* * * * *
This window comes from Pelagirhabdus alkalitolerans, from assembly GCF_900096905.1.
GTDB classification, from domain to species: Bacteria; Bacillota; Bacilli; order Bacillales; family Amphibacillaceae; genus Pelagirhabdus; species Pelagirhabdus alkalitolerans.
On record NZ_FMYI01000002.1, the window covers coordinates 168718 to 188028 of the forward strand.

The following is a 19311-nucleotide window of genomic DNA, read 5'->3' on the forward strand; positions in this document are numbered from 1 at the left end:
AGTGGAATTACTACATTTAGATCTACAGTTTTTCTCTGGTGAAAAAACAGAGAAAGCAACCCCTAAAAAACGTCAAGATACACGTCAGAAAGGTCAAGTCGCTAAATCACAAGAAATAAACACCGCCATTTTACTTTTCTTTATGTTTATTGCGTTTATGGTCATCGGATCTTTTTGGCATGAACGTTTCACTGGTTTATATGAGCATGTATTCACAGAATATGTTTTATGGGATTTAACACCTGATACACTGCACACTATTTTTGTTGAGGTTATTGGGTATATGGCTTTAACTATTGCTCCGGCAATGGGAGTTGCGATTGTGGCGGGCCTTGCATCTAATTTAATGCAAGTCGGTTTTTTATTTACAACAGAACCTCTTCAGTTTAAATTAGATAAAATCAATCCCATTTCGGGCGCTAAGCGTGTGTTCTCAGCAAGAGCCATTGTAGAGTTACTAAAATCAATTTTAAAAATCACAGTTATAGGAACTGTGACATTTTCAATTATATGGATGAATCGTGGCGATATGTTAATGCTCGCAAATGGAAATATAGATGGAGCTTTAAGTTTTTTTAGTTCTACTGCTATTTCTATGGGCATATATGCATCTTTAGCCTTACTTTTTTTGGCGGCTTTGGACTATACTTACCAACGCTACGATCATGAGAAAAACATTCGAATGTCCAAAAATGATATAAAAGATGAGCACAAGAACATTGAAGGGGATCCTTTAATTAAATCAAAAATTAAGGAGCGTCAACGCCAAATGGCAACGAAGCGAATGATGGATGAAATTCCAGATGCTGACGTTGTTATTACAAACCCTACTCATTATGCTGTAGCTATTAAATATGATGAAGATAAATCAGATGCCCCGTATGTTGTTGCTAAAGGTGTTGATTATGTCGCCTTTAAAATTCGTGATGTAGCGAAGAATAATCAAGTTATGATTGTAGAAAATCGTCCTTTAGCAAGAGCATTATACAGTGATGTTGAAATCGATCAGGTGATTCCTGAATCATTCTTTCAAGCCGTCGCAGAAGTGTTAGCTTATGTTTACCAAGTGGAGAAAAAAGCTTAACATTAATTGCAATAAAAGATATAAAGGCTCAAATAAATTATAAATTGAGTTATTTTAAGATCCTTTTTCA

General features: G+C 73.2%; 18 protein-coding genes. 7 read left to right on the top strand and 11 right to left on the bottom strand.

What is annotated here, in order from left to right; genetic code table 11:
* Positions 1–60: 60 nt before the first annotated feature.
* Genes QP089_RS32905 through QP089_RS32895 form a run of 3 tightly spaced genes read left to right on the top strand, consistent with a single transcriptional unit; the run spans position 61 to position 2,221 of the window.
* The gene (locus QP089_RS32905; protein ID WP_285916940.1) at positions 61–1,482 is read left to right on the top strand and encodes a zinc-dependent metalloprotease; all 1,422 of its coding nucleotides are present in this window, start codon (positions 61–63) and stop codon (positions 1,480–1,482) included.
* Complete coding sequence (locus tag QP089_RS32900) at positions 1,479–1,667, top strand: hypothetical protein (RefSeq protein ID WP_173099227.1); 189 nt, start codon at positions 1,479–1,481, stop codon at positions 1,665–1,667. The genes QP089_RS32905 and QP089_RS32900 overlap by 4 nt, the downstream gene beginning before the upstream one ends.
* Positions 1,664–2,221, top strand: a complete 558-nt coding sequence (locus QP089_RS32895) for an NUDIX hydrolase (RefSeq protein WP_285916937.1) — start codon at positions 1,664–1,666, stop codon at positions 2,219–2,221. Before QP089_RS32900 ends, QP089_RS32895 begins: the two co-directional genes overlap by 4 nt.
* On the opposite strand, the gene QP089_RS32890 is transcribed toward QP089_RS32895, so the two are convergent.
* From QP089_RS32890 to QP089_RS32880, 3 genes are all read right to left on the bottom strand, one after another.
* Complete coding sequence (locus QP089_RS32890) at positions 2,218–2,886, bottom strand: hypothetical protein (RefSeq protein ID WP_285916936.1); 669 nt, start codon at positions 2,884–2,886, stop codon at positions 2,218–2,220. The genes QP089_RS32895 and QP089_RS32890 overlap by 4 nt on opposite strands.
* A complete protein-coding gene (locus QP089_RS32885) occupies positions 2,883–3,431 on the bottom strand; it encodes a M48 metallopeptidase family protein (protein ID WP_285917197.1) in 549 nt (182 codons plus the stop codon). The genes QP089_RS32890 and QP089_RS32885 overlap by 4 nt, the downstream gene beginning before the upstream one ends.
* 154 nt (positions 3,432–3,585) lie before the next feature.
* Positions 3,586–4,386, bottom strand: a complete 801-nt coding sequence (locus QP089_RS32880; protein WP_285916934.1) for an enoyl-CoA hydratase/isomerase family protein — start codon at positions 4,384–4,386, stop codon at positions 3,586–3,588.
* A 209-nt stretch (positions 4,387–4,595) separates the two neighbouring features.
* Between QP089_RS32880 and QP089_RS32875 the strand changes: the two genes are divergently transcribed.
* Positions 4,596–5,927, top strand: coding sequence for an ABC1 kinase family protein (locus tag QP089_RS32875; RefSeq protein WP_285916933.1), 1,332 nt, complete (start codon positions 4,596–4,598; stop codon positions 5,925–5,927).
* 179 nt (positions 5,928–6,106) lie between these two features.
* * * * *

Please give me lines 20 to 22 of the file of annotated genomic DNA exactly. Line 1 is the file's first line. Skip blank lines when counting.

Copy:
* Between QP089_RS32880 and QP089_RS32875 the strand changes: the two genes are divergently transcribed.
* Positions 4,596–5,927, top strand: coding sequence for an ABC1 kinase family protein (locus tag QP089_RS32875; RefSeq protein WP_285916933.1), 1,332 nt, complete (start codon positions 4,596–4,598; stop codon positions 5,925–5,927).
* 179 nt (positions 5,928–6,106) lie between these two features.